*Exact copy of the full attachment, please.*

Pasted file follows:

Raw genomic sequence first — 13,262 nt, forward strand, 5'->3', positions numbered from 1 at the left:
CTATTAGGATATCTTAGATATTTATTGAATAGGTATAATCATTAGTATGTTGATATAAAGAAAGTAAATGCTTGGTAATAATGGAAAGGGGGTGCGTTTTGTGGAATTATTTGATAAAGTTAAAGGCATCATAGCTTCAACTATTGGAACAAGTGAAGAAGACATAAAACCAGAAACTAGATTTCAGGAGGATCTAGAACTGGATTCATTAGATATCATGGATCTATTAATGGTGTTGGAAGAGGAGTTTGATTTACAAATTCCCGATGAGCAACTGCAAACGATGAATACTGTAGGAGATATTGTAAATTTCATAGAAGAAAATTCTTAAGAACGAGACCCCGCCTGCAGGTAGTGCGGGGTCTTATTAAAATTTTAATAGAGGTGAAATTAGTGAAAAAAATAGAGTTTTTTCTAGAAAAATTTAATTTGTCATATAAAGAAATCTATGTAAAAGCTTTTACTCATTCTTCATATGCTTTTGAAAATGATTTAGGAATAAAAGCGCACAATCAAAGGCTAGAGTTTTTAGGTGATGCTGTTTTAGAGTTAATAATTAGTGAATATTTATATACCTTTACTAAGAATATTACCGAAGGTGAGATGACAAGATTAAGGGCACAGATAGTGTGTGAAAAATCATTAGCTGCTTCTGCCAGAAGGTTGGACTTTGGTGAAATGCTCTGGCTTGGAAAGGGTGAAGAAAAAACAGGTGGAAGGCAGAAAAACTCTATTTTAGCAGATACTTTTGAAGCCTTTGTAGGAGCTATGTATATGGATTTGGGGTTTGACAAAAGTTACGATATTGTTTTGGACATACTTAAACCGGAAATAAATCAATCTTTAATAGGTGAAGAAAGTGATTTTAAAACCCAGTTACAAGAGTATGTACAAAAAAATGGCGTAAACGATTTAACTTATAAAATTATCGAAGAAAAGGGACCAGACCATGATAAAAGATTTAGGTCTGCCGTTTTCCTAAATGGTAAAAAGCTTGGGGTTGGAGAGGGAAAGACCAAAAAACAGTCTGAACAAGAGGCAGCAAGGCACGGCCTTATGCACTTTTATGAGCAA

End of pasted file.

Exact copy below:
Raw genomic sequence first — 13,262 nt, forward strand, 5'->3', positions numbered from 1 at the left:
CTATTAGGATATCTTAGATATTTATTGAATAGGTATAATCATTAGTATGTTGATATAAAGAAAGTAAATGCTTGGTAATAATGGAAAGGGGGTGCGTTTTGTGGAATTATTTGATAAAGTTAAAGGCATCATAGCTTCAACTATTGGAACAAGTGAAGAAGACATAAAACCAGAAACTAGATTTCAGGAGGATCTAGAACTGGATTCATTAGATATCATGGATCTATTAATGGTGTTGGAAGAGGAGTTTGATTTACAAATTCCCGATGAGCAACTGCAAACGATGAATACTGTAGGAGATATTGTAAATTTCATAGAAGAAAATTCTTAAGAACGAGACCCCGCCTGCAGGTAGTGCGGGGTCTTATTAAAATTTTAATAGAGGTGAAATTAGTGAAAAAAATAGAGTTTTTTCTAGAAAAATTTAATTTGTCATATAAAGAAATCTATGTAAAAGCTTTTACTCATTCTTCATATGCTTTTGAAAATGATTTAGGAATAAAAGCGCACAATCAAAGGCTAGAGTTTTTAGGTGATGCTGTTTTAGAGTTAATAATTAGTGAATATTTATATACCTTTACTAAGAATATTACCGAAGGTGAGATGACAAGATTAAGGGCACAGATAGTGTGTGAAAAATCATTAGCTGCTTCTGCCAGAAGGTTGGACTTTGGTGAAATGCTCTGGCTTGGAAAGGGTGAAGAAAAAACAGGTGGAAGGCAGAAAAACTCTATTTTAGCAGATACTTTTGAAGCCTTTGTAGGAGCTATGTATATGGATTTGGGGTTTGACAAAAGTTACGATATTGTTTTGGACATACTTAAACCGGAAATAAATCAATCTTTAATAGGTGAAGAAAGTGATTTTAAAACCCAGTTACAAGAGTATGTACAAAAAAATGGCGTAAACGATTTAACTTATAAAATTATCGAAGAAAAGGGACCAGACCATGATAAAAGATTTAGGTCTGCCGTTTTCCTAAATGGTAAAAAGCTTGGGGTTGGAGAGGGAAAGACCAAAAAACAGTCTGAACAAGAGGCAGCAAGGCACGGCCTTATGCACTTTTATGAGCAA